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C Diff Research Papers

In this study, we sought to identify species-level abundances of C. difficile in 16S rRNA gene sequence datasets from different patient populations using a validated algorithm (Resphera Insight). Similar to previous studies of Listeria monocytogenes18 and Salmonella enterica,19,20 validation using a high-resolution taxonomic assignment method from 804 novel C. difficile isolates established an overall sensitivity of 99.9% with a marginal false positive rate less than 0.1%, suggesting that C. difficile could be distinguished from other related microbiota members.

Compared to the microbiota of healthy individuals, we observed a higher presence and relative abundance of C. difficile in microbiota data collected from two CDI patient cohorts. 8.5% of healthy individuals were positive for C. difficile using our approach, supporting previous epidemiological assessments of asymptomatic carriage rates.25,26,27,28 Although analysis of CDI datasets revealed a wide distribution of C. difficile relative abundances (ranging from virtually undetectable to above 50% of total sequences), the relative abundance of detected C. difficile in relation to other members of the microbiota was significantly lower in healthy individuals than that of CDI patients. The ability to assess C. difficile levels as part of the microbiota community is potentially more important within population surveys compared to diagnosis using traditional PCR or GDH/EIA tests that merely account for the presence of C. difficile using toxin B or GDH as a proxy.

While detection of C. difficile from 16S rRNA gene sequence data is limited by sequencing depth, our results suggest that C. difficile does not generally reside in healthy adults. In contrast, we did not detect C. difficile in all patients with CDI. The relative presence of C. difficile in these patients is likely below the detection limit given the available sequencing depth, however some of the samples collected from patients in the Seekatz dataset were collected during antibiotic treatment, thus potentially limiting growth of C. difficile during those time points. Indeed, Seekatz et al. report that they were unable to retrieve C. difficile strains from all patient time points via anaerobic cultivation, generally the gold standard for C. difficile detection and diagnosis.

In a third cohort of 14 recurrent CDI patients receiving fecal microbiota transplantation from nine healthy donors (FMT; Table S2, Fig. 3), C. difficile was less frequently detected than the Seekatz and Khanna index CDI patient groups. Only 4 of 14 FMT patients had any detectable levels of C. difficile before treatment, and 3 of 14 had observations of C. difficile post-FMT. Notably, Resphera Insight detected C. difficile presence in both patients who went on to develop symptomatic CDI post-FMT (recipient IDs 005 and 006).9 Prior to FMT, all patients were treated with vancomycin (125 mg 4× per day) for at least 4 days before and the day of transplantation. Thus, we attribute the reduced detection of C. difficile in this cohort to differences in patient treatment before sampling.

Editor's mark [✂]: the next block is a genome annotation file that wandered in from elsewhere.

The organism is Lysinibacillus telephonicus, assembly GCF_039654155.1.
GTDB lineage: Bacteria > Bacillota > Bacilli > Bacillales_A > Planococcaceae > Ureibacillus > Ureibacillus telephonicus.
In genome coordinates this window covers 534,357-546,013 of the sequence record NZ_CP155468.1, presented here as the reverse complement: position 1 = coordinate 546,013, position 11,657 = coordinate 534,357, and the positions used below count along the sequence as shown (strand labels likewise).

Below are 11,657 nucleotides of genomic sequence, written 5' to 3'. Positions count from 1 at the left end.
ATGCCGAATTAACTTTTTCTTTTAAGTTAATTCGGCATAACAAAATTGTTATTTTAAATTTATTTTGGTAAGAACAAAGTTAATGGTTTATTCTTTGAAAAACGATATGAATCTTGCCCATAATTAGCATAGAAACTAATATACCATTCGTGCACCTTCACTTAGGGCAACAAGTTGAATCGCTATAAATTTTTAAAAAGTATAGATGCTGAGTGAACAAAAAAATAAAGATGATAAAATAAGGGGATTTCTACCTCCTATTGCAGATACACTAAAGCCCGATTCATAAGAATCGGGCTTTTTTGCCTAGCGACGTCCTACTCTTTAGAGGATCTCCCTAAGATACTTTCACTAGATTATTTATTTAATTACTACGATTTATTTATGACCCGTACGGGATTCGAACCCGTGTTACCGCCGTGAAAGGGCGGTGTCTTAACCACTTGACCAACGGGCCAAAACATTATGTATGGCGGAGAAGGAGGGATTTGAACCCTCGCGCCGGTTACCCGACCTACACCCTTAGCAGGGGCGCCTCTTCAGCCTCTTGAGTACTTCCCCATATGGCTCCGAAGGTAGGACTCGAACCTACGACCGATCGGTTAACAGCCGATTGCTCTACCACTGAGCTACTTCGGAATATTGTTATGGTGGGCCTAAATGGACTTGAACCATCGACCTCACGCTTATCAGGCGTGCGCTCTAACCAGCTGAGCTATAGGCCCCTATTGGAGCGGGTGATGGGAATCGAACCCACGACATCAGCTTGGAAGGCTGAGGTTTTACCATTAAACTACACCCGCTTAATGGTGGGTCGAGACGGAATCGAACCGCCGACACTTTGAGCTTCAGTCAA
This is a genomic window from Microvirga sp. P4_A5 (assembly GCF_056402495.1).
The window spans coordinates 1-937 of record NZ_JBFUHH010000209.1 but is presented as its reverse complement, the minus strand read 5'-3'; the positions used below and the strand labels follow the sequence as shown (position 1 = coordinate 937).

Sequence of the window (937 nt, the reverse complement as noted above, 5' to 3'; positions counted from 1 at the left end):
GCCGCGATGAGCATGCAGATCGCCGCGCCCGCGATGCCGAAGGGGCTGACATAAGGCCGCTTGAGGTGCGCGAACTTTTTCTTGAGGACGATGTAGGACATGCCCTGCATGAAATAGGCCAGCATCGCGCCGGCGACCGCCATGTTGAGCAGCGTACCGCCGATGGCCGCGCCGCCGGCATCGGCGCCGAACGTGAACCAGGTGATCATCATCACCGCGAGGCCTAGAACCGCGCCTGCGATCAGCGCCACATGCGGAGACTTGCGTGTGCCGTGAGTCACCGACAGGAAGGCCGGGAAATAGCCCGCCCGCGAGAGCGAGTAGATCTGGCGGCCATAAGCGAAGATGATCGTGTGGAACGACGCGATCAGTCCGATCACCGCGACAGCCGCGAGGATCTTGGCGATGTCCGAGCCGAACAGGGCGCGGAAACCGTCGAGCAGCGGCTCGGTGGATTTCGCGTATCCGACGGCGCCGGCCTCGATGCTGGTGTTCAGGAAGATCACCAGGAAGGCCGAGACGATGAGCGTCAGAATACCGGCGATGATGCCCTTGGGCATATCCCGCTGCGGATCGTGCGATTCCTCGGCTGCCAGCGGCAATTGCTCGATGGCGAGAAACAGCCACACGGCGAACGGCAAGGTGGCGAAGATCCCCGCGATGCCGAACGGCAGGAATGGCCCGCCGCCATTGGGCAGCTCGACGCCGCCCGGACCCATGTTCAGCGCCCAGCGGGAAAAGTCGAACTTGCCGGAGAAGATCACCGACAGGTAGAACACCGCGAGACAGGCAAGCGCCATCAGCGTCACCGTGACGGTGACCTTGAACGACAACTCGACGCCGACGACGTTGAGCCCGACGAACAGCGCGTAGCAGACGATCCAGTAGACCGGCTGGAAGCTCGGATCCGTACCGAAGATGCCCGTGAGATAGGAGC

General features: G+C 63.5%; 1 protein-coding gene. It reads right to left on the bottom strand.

Applying our approach to a longitudinal dataset of 38 premature infants in a single NICU, we identified C. difficile in two-thirds of this patient cohort. Asymptomatic carriage of C. difficile among infants has been observed to be higher than for adults, and it remains unknown whether infant cases of CDI represent true disease.29,30 While CDI testing of infants is not recommended,30 recent epidemiological studies indicate 26% of children hospitalized with CDI are infants under 12 months of age, and 5% are neonates.31 In one study of 753 pediatric patients 0 to 12 years of age, 2.9% of CDI outpatients, 4.6% of CDI inpatients, and 6.6% of healthy controls were positive for C. difficile toxin B.32 Another recent study of C. difficile in 338 healthy infants (<2 yrs) in the United Kingdom found 10% were colonized at enrollment with a toxigenic strain, and 49% became colonized with a toxigenic strain post-enrollment.33 Symptomatic Clostridium difficile infections are believed not to occur in infants due to the expected lack of specific toxin receptors and under-developed signaling pathways in the gut; however, these proposed mechanisms have not been rigorously evaluated in studies of humans.34,35,36 Multiple case studies have argued that CDI can occur in this patient population,36 and there is ongoing debate about the appropriate policy for treatment of symptomatic children who test positive for C. difficile.37,38